All Smithsonian museums and the National Zoo will be open regular operating hours . . .
A team of education professionals and scientists from the Smithsonian Tropical Research Institute (STRI) and Smithsonian Science Education Center came together to create an educational module like none other—Mosquito! Inspired by a universal call-to-action from the Interacademy Partnership within the United Nations Sustainable Development Goals, and in conjunction with other organizations, they are bringing together a global team to design inclusive and equitable research-based science education.
The team has developed a first educational module, available free to the public. It addresses the problem of diseases transmitted by mosquitos from an educational point of view, and it is aimed at children between 8 and 18 years old and their teachers. This module promotes excellence within science education while fostering pioneering approaches to empower and unite educators around the world.
The objective was to support Panamanian teachers as they explored 45 areas of the curriculum that makes up the Mosquito! module and to provide free resources for use in classrooms and in a community context.
“At the heart of our work is the idea that all young people, regardless of their gender, geography and socioeconomic status, should understand the problems that challenge us, and that we should all play a more active role in stimulating interest in science, technology, engineering and mathematics (STEM) through educational experiences that increase scientific understanding around the world,” said Carol O’Donnell, director of the Smithsonian Science Education Center.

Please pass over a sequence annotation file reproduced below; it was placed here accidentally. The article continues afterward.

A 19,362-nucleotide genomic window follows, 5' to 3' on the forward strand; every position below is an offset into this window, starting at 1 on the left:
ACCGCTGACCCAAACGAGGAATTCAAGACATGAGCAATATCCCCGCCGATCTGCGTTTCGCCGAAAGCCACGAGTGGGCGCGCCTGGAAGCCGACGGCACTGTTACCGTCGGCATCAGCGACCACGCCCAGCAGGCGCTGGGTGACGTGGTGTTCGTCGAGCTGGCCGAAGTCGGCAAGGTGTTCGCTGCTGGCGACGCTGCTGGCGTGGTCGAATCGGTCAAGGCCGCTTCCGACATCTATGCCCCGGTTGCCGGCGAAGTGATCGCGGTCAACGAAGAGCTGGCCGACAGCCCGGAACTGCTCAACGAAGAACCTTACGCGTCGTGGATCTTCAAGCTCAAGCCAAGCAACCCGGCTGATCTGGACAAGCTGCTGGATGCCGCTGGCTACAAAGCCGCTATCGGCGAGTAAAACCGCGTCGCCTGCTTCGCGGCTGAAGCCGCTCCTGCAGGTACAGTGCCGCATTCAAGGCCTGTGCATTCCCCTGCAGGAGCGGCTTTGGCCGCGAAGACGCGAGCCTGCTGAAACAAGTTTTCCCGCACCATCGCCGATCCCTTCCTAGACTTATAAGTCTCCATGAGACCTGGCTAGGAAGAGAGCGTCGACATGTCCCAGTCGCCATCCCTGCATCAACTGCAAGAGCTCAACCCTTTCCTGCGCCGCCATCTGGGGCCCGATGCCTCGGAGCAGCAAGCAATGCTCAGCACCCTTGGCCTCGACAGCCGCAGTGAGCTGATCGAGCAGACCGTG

In the future, educational experiences such as this one seek to empower communities around the world to work proactively, making these communities healthier and more sustainable places to live. Only by creating educational experiences where young people work together around a problem to develop solutions for their local community, can sustainability goals be woven together.
According to Krishan Lal, co-director of Interacademy Partnership sciences, “We are confident that the benefits generated by educational materials such as these will reach many children around the world who live and learn under different circumstances.”
With support from Panama’s National Secretariat of Science, Technology and Innovation and Panama’s Ministry of Education, as well as financial support from the Gordon and Betty Moore Foundation and Johnson & Johnson, STRI and the Smithsonian Science Education Center brought together a group of change agents and more than 50 teachers to try out the content of the module, interacting with scientists using innovative teaching methods.
The Smithsonian Tropical Research Institute, headquartered in Panama City, Panama, is a unit of the Smithsonian Institution. The Institute furthers the understanding of tropical biodiversity and its importance to human welfare, trains students to conduct research in the tropics and promotes conservation by increasing public awareness of the beauty and importance of tropical ecosystems. Website. Promo video.
The mission of the Smithsonian Science Education Center (SSEC), formerly the National Science Resource Center, is to transform and improve the learning and teaching of science for K–12 students. The center is recognized nationally and internationally for the quality of its programs and its impact on science education.
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